communication network that ensures support from
the top-m.anagement team, finandal resources from
the finance department and market-related
information from the marketing group.
ch.aracteristics common to
all members of tl'le group
On a homogeneous t.eam, leaders typically are in charge
of this cmss-boundary communication because their
external network is probably wider than that of the other
members of the group. However, leaders on a diverse
team must delegate cross-boundary responsibilities if they
want to maximize lhe human capital ill the group. Leaders
who encourage members of diverse teauns to develop
external networks em increase the group); breadth of
resources and information, build commitment to its
prodU(:tsand decisions and increase the team's own
credibility and importance.
to the otganization. What is most interesting about this
study is that white men were less committed than white
women. The authors eX'Plained these findings in tenns of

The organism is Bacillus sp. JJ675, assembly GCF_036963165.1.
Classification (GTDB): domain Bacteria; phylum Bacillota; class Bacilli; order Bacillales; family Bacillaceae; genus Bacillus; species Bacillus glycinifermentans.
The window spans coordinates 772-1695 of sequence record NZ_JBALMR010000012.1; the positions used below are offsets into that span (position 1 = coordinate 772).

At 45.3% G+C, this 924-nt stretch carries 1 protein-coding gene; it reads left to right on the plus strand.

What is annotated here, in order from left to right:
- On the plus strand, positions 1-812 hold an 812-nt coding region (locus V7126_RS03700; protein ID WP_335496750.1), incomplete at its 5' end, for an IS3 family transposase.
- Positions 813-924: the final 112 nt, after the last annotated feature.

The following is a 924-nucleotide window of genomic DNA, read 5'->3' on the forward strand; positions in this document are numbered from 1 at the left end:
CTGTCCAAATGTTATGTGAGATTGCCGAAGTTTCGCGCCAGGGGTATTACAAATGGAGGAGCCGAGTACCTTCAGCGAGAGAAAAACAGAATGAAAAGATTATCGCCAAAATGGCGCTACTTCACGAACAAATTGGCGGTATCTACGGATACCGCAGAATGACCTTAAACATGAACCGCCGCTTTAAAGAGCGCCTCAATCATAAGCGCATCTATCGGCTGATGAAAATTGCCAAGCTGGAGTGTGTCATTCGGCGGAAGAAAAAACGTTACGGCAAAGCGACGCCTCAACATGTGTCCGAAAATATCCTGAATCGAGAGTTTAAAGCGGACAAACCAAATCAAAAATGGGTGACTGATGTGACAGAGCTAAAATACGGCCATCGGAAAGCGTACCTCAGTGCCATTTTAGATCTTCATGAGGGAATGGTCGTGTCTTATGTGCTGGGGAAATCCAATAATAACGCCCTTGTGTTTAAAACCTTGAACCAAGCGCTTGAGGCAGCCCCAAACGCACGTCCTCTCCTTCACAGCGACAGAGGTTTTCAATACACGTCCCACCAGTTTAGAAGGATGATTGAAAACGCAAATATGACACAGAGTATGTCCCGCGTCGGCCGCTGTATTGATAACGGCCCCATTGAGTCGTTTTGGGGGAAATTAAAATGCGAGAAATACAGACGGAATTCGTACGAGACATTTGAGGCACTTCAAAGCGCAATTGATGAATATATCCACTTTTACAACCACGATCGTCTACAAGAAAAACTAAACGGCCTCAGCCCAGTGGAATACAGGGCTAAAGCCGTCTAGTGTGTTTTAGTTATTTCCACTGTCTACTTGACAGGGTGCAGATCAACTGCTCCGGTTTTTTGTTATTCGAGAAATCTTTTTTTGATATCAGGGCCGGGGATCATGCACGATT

status and social identity. Both men and women use gender
to assign a social category and identity and to develop a
  indication of status and power. Given that men
have traditionaUy held high-status jobs, balanced or
female-dominated settings may reduce a group's appeal for
:men. F()r women, however, working in male-dominated
envi.ton:ments may be an indiCation of a high sodal status.
Why these challenges? It is now accepted wisdom that
individuals with different demographics, such as age and
sex, hold different work values and, in tum, develop
different understandings of organizational events and
attitudes. For ex.1mple, individual,;' values are somewhat
influenced by the era in which they grew up. A number of
studies have examined the dominant work values across
several generations in the U.S. workforce and found that
there is a set of unique values for each cohort. For instance,
employees who entered the workforce during the 1960s
through the mid-1970s valued quality of life, loyalty to self
and non-confonnity. Workers who entered the workforce
from the mid-1970s through the late 1980s valued success,
achievement and hard work. The present cohort, known as
Generation X, values flexibility; job satisfaction and loyalty.
Employees who have different work values also have
different work habits and behavioural styles. These
differences can be a source of emotional conflict when
employces need to work together on a team.
Disagreements are likely to arise not only about what
needs to be done but also about how to get it done. These
disagreements distraCt the group from the task and